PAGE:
(Pocket-lint) - When you see the XPS 15z your first thought is likely to be about how much it resembles the old titanium MacBook. Its rounded corners, silver metal finish and slot-loading DVD drive all remind us of the Apple machine. Open the XPS up and start using it and not only is the resemblance not as close as you first thought, but your attention will be on other things, like the fantastic screen.
The case is anodised aluminium with a matte finish that looks good and shrugs off fingerprints. It's a full metal case too, no plastic undercarriage here with even the generous palm rest finished in magnesium. Apart from an unobtrusive matte black plastic screen surround, the slightly darker grey metal covers the whole interior and dips down to form the keyboard tray.
The screen is set slightly forward from the rear edge, giving the same suggestion of a shelf as in the previous XPS model, but there are no lights or controls trapped behind the screen. The speakers on either side of the keyboard have an unusual grill perforation that looks familiar from the Adamo. While the silver-grey keytops match the grooved circular hinge that runs most of the way across the case. One of the grooves is the charging light; little touches like that show a real attention to detail. The design is understated and the build quality is fantastic; barely any flex even when you twist the screen, no flex at all on the keyboard. And despite the all-metal chassis and serious spec, the XPS 15z is thin for a 15.6-inch laptop at under 25mm although, its weight is nothing remarkable at 2.54kg.
Keyboard and trackpad
The backlight keyboard looks as if it's more about style than efficiency. We didn't expect to like the rounded keys in the now-common isolated, island-style, keyboard but the spacing is good and the action is smooth and positive with good travel. There are drawbacks - the Caps Lock key is large and it's too easy to hit instead of the A key. The inverted-T of arrow keys is nicely spaced away from the other keys but it's disappointing not to get dedicated home, end, page up and page down keys on a notebook of this size. Instead, Dell has them as secondary functions on the arrow keys. The secondary controls on the function keys, however, are exactly the options most people need and they're logically arranged. Battery information is next to the Wi-Fi control, the control for the backlight keyboard is next to screen brightness and mute, volume controls and media controls are together, next to the DVD eject button.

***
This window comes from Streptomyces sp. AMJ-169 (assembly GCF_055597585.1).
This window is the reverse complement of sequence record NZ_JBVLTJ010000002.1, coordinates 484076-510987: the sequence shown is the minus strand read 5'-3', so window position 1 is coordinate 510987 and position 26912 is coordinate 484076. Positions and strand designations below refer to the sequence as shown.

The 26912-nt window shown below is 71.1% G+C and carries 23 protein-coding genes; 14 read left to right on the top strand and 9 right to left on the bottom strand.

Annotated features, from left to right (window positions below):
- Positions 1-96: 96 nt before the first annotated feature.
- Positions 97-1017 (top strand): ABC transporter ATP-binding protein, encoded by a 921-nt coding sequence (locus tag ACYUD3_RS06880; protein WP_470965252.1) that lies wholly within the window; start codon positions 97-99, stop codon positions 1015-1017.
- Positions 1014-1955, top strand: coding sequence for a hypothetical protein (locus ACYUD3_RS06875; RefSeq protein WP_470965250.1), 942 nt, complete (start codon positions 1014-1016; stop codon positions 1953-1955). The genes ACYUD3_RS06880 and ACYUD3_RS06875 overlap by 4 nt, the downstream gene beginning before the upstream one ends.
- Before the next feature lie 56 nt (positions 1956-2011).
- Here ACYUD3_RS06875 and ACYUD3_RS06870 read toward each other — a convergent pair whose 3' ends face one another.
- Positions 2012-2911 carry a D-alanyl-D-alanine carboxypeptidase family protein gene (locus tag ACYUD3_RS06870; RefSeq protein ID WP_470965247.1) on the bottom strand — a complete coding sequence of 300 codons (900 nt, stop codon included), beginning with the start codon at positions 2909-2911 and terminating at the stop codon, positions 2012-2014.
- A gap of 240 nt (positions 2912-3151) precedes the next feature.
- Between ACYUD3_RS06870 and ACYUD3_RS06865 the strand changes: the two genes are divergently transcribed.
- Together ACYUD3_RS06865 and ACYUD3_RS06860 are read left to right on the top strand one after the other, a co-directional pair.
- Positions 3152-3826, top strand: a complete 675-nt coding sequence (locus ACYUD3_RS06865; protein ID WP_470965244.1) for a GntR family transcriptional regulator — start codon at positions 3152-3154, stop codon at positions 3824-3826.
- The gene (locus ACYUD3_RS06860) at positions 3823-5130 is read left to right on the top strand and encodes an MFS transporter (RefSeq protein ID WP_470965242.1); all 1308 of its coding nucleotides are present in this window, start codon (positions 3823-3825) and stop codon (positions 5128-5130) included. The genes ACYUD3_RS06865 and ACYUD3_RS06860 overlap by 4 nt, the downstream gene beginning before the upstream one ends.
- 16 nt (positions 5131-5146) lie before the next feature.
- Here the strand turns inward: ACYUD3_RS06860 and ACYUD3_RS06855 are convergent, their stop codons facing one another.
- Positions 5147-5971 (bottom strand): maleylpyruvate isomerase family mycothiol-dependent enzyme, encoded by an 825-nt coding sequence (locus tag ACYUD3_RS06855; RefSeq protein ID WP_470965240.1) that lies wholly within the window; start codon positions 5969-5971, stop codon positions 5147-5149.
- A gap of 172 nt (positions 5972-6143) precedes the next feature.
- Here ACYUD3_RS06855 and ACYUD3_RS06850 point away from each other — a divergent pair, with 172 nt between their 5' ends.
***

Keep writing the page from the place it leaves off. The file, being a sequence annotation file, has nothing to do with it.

The trackpad is large but thanks to the size of the case, and the generous palm rest, it doesn’t look oversized. The surface has enough texture to make it accurate as well as smoothly responsive and there are two separate, physical buttons again with firm, positive action when you click. The only problem is the inch of space between the edge of the case and the buttons; most notebooks have far less of a gap here and we found we were expecting the buttons to be further forward so we were trying to click on the palm rest instead.
Cypress trackpads aren't as common as Elan and Synaptics models but Dell get the most of them now it includes the full control panel. Two-finger gestures for zoom, scroll and rotate work well. You can choose the size of the scroll areas for vertical and horizontal scroll and while the three-finger back/forward flick isn't any more useful here than on other systems, the four-finger gestures stand out. Swipe four fingers down to show the desktop, swipe up to show the Alt-Tab list of running programs - and then swipe with one finger to pick the window you want. Swipe four fingers to the left or right to switch the focus between different windows (not including minimised windows). This is a combination of the best gestures from the Mac's Expose and Microsoft's Touch Mouse and makes controlling windows a breeze; something that can feel like an effort on a big screen.